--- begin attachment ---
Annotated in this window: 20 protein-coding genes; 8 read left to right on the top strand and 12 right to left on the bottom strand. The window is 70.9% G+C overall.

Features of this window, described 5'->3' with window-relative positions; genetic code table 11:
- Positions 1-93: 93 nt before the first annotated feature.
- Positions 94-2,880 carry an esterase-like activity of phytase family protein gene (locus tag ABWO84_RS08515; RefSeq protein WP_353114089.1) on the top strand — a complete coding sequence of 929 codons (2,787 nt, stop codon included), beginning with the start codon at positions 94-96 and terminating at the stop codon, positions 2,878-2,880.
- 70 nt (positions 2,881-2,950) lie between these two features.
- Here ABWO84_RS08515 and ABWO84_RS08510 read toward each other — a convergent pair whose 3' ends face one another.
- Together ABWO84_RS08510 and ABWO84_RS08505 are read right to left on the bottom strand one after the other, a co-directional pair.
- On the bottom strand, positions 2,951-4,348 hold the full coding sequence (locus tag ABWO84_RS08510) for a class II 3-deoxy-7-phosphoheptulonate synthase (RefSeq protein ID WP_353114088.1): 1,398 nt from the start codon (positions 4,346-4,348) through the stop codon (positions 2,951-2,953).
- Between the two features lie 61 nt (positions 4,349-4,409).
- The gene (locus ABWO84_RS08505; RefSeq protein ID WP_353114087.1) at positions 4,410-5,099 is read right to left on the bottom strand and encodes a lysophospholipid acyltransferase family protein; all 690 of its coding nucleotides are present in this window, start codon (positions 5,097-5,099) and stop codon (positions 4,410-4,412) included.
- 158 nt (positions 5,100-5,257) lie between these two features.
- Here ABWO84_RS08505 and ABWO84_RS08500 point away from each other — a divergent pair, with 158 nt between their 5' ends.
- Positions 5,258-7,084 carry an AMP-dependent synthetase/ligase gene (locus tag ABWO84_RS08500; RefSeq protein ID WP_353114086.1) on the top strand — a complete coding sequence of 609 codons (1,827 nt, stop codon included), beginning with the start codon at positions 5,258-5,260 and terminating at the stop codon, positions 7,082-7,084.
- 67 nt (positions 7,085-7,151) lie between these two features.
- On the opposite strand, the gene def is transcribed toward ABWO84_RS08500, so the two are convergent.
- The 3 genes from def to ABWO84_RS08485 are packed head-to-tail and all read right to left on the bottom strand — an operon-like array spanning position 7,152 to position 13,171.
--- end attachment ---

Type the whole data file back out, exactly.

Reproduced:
Annotated in this window: 20 protein-coding genes; 8 read left to right on the top strand and 12 right to left on the bottom strand. The window is 70.9% G+C overall.

Features of this window, described 5'->3' with window-relative positions; genetic code table 11:
- Positions 1-93: 93 nt before the first annotated feature.
- Positions 94-2,880 carry an esterase-like activity of phytase family protein gene (locus tag ABWO84_RS08515; RefSeq protein WP_353114089.1) on the top strand — a complete coding sequence of 929 codons (2,787 nt, stop codon included), beginning with the start codon at positions 94-96 and terminating at the stop codon, positions 2,878-2,880.
- 70 nt (positions 2,881-2,950) lie between these two features.
- Here ABWO84_RS08515 and ABWO84_RS08510 read toward each other — a convergent pair whose 3' ends face one another.
- Together ABWO84_RS08510 and ABWO84_RS08505 are read right to left on the bottom strand one after the other, a co-directional pair.
- On the bottom strand, positions 2,951-4,348 hold the full coding sequence (locus tag ABWO84_RS08510) for a class II 3-deoxy-7-phosphoheptulonate synthase (RefSeq protein ID WP_353114088.1): 1,398 nt from the start codon (positions 4,346-4,348) through the stop codon (positions 2,951-2,953).
- Between the two features lie 61 nt (positions 4,349-4,409).
- The gene (locus ABWO84_RS08505; RefSeq protein ID WP_353114087.1) at positions 4,410-5,099 is read right to left on the bottom strand and encodes a lysophospholipid acyltransferase family protein; all 690 of its coding nucleotides are present in this window, start codon (positions 5,097-5,099) and stop codon (positions 4,410-4,412) included.
- 158 nt (positions 5,100-5,257) lie between these two features.
- Here ABWO84_RS08505 and ABWO84_RS08500 point away from each other — a divergent pair, with 158 nt between their 5' ends.
- Positions 5,258-7,084 carry an AMP-dependent synthetase/ligase gene (locus tag ABWO84_RS08500; RefSeq protein ID WP_353114086.1) on the top strand — a complete coding sequence of 609 codons (1,827 nt, stop codon included), beginning with the start codon at positions 5,258-5,260 and terminating at the stop codon, positions 7,082-7,084.
- 67 nt (positions 7,085-7,151) lie between these two features.
- On the opposite strand, the gene def is transcribed toward ABWO84_RS08500, so the two are convergent.
- The 3 genes from def to ABWO84_RS08485 are packed head-to-tail and all read right to left on the bottom strand — an operon-like array spanning position 7,152 to position 13,171.